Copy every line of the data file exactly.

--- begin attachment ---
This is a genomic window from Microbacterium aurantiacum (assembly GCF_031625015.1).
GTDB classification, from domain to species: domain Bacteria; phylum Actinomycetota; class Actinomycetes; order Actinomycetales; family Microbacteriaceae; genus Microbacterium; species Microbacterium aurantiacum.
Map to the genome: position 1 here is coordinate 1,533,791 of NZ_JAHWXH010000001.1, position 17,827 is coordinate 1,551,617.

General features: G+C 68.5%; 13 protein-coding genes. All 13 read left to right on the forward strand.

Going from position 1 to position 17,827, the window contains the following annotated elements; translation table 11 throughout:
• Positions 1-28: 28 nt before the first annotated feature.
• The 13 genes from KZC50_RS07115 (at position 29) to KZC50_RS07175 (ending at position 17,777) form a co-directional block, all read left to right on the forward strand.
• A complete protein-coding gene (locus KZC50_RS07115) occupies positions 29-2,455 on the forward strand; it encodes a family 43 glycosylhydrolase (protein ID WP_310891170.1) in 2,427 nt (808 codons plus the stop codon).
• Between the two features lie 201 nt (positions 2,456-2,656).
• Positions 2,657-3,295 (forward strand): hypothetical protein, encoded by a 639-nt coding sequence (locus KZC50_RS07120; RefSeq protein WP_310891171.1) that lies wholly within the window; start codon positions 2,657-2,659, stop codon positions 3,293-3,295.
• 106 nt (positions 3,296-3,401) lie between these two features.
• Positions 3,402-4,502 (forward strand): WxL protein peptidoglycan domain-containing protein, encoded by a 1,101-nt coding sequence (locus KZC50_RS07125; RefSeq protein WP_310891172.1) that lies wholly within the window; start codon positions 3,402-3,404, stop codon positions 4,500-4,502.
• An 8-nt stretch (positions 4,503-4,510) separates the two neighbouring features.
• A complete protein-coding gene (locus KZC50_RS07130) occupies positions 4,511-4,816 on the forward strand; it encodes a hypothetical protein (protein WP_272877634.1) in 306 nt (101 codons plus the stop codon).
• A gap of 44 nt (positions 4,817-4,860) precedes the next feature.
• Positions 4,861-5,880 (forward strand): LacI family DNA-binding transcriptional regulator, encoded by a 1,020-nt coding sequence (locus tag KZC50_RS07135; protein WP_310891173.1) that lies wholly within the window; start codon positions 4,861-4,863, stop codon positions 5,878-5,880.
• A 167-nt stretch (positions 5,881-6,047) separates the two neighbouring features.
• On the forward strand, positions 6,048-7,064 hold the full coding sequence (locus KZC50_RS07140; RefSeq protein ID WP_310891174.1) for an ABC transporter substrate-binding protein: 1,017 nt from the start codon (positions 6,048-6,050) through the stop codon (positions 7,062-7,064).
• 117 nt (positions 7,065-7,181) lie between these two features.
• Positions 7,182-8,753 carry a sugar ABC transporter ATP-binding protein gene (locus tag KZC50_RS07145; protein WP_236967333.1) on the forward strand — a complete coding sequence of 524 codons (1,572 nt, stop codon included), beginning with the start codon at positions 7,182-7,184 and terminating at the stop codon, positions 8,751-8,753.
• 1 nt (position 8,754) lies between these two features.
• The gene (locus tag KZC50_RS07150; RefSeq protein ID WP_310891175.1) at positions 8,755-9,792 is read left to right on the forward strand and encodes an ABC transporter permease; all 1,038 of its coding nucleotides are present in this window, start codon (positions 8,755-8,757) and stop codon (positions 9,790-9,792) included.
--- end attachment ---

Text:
This is a genomic window from Microbacterium aurantiacum (assembly GCF_031625015.1).
GTDB classification, from domain to species: domain Bacteria; phylum Actinomycetota; class Actinomycetes; order Actinomycetales; family Microbacteriaceae; genus Microbacterium; species Microbacterium aurantiacum.
Map to the genome: position 1 here is coordinate 1,533,791 of NZ_JAHWXH010000001.1, position 17,827 is coordinate 1,551,617.

General features: G+C 68.5%; 13 protein-coding genes. All 13 read left to right on the forward strand.

Going from position 1 to position 17,827, the window contains the following annotated elements; translation table 11 throughout:
• Positions 1-28: 28 nt before the first annotated feature.
• The 13 genes from KZC50_RS07115 (at position 29) to KZC50_RS07175 (ending at position 17,777) form a co-directional block, all read left to right on the forward strand.
• A complete protein-coding gene (locus KZC50_RS07115) occupies positions 29-2,455 on the forward strand; it encodes a family 43 glycosylhydrolase (protein ID WP_310891170.1) in 2,427 nt (808 codons plus the stop codon).
• Between the two features lie 201 nt (positions 2,456-2,656).
• Positions 2,657-3,295 (forward strand): hypothetical protein, encoded by a 639-nt coding sequence (locus KZC50_RS07120; RefSeq protein WP_310891171.1) that lies wholly within the window; start codon positions 2,657-2,659, stop codon positions 3,293-3,295.
• 106 nt (positions 3,296-3,401) lie between these two features.
• Positions 3,402-4,502 (forward strand): WxL protein peptidoglycan domain-containing protein, encoded by a 1,101-nt coding sequence (locus KZC50_RS07125; RefSeq protein WP_310891172.1) that lies wholly within the window; start codon positions 3,402-3,404, stop codon positions 4,500-4,502.
• An 8-nt stretch (positions 4,503-4,510) separates the two neighbouring features.
• A complete protein-coding gene (locus KZC50_RS07130) occupies positions 4,511-4,816 on the forward strand; it encodes a hypothetical protein (protein WP_272877634.1) in 306 nt (101 codons plus the stop codon).
• A gap of 44 nt (positions 4,817-4,860) precedes the next feature.
• Positions 4,861-5,880 (forward strand): LacI family DNA-binding transcriptional regulator, encoded by a 1,020-nt coding sequence (locus tag KZC50_RS07135; protein WP_310891173.1) that lies wholly within the window; start codon positions 4,861-4,863, stop codon positions 5,878-5,880.
• A 167-nt stretch (positions 5,881-6,047) separates the two neighbouring features.
• On the forward strand, positions 6,048-7,064 hold the full coding sequence (locus KZC50_RS07140; RefSeq protein ID WP_310891174.1) for an ABC transporter substrate-binding protein: 1,017 nt from the start codon (positions 6,048-6,050) through the stop codon (positions 7,062-7,064).
• 117 nt (positions 7,065-7,181) lie between these two features.
• Positions 7,182-8,753 carry a sugar ABC transporter ATP-binding protein gene (locus tag KZC50_RS07145; protein WP_236967333.1) on the forward strand — a complete coding sequence of 524 codons (1,572 nt, stop codon included), beginning with the start codon at positions 7,182-7,184 and terminating at the stop codon, positions 8,751-8,753.
• 1 nt (position 8,754) lies between these two features.
• The gene (locus tag KZC50_RS07150; RefSeq protein ID WP_310891175.1) at positions 8,755-9,792 is read left to right on the forward strand and encodes an ABC transporter permease; all 1,038 of its coding nucleotides are present in this window, start codon (positions 8,755-8,757) and stop codon (positions 9,790-9,792) included.